EU This partnership focuses on regional integration as a factor for peace, stability and economic growth. Trade and trans-national infrastructure are inseparably linked to this strategy, helping to build larger and more efficient competitive markets and creating a pro-business environment that attracts domestic and foreign investment. The partnership focuses on regional economic integration, reaching from policy making to implementation, from institutions to best practices and procedures.
It spans across a number of priorities, such as trade agreements, trade in goods and services, harmonisation and cooperation regarding sanitary and phyto-sanitary rules. Following agreement in Addis Ababa in June 2010 between the Africa Union Commission and the EU Commission, a specific subject of cooperation relates to raw materials and will cover three areas: i) governance ii) infrastructure /investment and iii) geological knowledge /skills.
Who will benefit from the partnership and how?
The partnership benefits traders, investors as well as regional and national institutions in Africa and Europe. This in turn brings advantages to the African population at large, by increasing employment and revenues and providing access to more and better goods and services. The European Union stands to benefit from common political positions that the two continents establish, e.g. in international fora. Regional integration that furthers peace, stability and growth also has multiple positive affects for Europe since it is Africa’s neighbouring continent.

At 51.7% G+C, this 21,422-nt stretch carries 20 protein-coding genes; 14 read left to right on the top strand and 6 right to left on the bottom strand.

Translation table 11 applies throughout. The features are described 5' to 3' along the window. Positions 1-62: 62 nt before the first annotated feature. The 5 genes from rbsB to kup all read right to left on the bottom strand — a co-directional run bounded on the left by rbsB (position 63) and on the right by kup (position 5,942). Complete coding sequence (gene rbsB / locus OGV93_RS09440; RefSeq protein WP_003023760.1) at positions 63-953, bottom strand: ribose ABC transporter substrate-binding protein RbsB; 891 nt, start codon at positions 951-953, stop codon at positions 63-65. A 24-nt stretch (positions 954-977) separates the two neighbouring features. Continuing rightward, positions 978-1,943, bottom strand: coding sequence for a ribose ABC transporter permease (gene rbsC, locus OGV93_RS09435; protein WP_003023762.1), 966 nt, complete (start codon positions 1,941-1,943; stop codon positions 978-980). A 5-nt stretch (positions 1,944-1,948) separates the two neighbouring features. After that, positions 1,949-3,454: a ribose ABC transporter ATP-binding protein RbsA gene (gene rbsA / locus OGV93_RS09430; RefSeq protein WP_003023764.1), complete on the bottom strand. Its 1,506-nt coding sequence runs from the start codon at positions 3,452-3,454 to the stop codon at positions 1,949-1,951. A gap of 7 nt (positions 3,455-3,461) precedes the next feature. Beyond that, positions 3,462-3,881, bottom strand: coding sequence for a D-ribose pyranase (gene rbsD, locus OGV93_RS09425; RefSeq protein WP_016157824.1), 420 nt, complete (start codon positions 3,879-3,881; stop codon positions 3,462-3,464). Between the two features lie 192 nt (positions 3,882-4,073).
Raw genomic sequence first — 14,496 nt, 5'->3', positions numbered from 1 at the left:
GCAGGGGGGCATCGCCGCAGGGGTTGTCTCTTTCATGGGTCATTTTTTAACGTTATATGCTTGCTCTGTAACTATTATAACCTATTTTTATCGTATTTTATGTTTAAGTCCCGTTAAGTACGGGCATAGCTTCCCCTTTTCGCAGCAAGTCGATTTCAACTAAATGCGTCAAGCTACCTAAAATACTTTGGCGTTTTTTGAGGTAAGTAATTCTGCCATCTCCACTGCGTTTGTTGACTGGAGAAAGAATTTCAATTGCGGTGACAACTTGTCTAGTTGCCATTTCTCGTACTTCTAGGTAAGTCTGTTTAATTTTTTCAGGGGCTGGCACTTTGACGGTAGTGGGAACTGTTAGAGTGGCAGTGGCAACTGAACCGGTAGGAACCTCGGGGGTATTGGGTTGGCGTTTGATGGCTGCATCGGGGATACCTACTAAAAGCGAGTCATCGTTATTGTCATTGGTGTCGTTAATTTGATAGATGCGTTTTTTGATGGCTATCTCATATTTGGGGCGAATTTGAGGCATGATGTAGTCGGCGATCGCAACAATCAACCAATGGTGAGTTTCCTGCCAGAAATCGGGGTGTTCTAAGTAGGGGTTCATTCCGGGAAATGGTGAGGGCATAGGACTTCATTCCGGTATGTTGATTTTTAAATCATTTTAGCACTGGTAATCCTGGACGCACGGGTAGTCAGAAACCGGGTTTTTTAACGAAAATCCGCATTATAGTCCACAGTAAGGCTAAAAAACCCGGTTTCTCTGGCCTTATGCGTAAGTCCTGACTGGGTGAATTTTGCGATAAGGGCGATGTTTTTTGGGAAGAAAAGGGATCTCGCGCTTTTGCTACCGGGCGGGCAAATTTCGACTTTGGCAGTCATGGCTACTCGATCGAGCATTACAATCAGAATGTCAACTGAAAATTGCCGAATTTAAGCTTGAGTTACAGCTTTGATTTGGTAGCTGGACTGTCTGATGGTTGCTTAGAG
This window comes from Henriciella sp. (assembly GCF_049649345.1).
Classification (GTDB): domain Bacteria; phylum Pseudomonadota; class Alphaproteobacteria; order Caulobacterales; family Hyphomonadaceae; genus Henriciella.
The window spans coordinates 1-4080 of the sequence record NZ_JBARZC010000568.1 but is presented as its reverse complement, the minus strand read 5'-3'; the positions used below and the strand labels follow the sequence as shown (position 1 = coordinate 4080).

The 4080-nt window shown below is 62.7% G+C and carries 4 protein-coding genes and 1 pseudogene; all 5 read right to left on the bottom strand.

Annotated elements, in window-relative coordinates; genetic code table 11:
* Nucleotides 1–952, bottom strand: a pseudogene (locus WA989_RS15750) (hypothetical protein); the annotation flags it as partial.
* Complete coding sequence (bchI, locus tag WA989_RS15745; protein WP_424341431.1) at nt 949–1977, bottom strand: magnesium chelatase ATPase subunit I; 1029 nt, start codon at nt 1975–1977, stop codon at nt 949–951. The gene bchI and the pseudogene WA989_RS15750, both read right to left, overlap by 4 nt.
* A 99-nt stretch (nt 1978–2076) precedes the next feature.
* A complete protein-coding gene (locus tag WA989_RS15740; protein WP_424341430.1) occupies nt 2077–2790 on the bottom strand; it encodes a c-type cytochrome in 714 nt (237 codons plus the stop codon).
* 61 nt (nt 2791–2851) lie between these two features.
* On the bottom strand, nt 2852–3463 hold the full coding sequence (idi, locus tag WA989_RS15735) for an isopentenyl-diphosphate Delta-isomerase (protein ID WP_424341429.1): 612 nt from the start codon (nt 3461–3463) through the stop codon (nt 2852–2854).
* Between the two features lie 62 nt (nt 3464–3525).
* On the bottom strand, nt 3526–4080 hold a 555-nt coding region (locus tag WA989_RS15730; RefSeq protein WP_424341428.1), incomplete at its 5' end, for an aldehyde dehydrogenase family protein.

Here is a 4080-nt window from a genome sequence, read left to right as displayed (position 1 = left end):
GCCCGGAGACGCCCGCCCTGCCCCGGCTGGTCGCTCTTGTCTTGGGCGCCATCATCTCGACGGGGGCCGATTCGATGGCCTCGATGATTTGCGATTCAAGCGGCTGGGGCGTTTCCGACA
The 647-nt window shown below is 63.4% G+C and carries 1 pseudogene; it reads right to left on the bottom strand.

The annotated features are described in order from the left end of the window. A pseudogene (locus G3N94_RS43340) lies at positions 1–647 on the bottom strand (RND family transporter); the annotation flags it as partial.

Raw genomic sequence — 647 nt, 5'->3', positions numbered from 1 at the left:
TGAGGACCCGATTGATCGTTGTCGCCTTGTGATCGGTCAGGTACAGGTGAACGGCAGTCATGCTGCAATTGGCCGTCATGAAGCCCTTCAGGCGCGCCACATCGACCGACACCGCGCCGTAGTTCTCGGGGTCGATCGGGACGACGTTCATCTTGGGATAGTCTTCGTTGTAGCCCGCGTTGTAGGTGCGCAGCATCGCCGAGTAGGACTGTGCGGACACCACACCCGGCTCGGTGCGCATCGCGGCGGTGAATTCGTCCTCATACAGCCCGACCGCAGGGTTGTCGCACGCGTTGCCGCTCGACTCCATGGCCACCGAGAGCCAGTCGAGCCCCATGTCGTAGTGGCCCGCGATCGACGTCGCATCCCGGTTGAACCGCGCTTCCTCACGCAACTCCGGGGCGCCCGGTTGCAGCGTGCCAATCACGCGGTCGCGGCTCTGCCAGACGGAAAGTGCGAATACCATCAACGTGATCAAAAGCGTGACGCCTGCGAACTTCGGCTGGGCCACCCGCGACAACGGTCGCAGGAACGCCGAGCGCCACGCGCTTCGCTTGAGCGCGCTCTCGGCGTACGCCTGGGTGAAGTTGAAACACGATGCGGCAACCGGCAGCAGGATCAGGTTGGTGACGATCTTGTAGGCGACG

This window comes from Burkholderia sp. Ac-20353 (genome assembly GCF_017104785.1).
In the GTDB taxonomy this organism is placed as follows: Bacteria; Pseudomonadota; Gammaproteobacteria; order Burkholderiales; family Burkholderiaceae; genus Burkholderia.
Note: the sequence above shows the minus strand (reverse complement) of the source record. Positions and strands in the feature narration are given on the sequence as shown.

What has been achieved so far?
Key projects under the first Action Plan (2008-2010) address:
- sanitary and phyto-sanitary rules which are key for consumers’ health and for exporting agricultural and fishery products to European and world markets
- the removal of technical barriers to trade which hinder exports of industrial products
- the improvement of the quality of African statistics, as an important condition for defining sound public strategy
European Development Fund national and regional programmes contributed to the grant financing of missing links of the trans-African highway (TAH). The regional orientation of the partnership towards infrastructure tripled the contribution of the national and regional EDF programmes to the trans-African highway corridors, from about €100 million per year from 2002-2007 to approximately €300 million from 2008 onwards.
Example: EU-Africa Infrastructure Trust Fund
The EU-Africa Infrastructure Trust Fund (ITF) responds to the African demand for a more flexible delivery of grants to leverage loans for large-scale infrastructure projects with a regional dimension. It is a successful example of an integrated EU instrument combining grants from the European Development Fund and EU Member States resources with loans from eligible financing institutions.
The ITF is managed by the European Investment Bank and jointly run through a steering committee of EU and African members. It currently comprises 12 Member States as donors with a total endowment of €388.7 million. The total allocation from the Commission now stands at €308.7 million with the remaining €80 million allocated by the participating EU Member States.
To date, 31 grant operations have been approved. The total project costs amount to over €2 billion – each euro of European funding is expected to generate €12 in total investment.
Examples of supported projects include:
- hydro-electric schemes (e.g. Felou in West Africa);
- electricity interconnection schemes (e.g. Benin-Togo; Namibia- Zambia);
- roads, railways, airports and ports (e.g. Beira, Walvis Bay; Pointe Noire, Port Louis; Jomo ; Kenyatta International Airport, Kenya; Great Eastern Road, Zambia);
- East African Submarine Cable system (EASSy), a fibre optic cable linking southern and eastern African countries into the international communications network.
Post your comments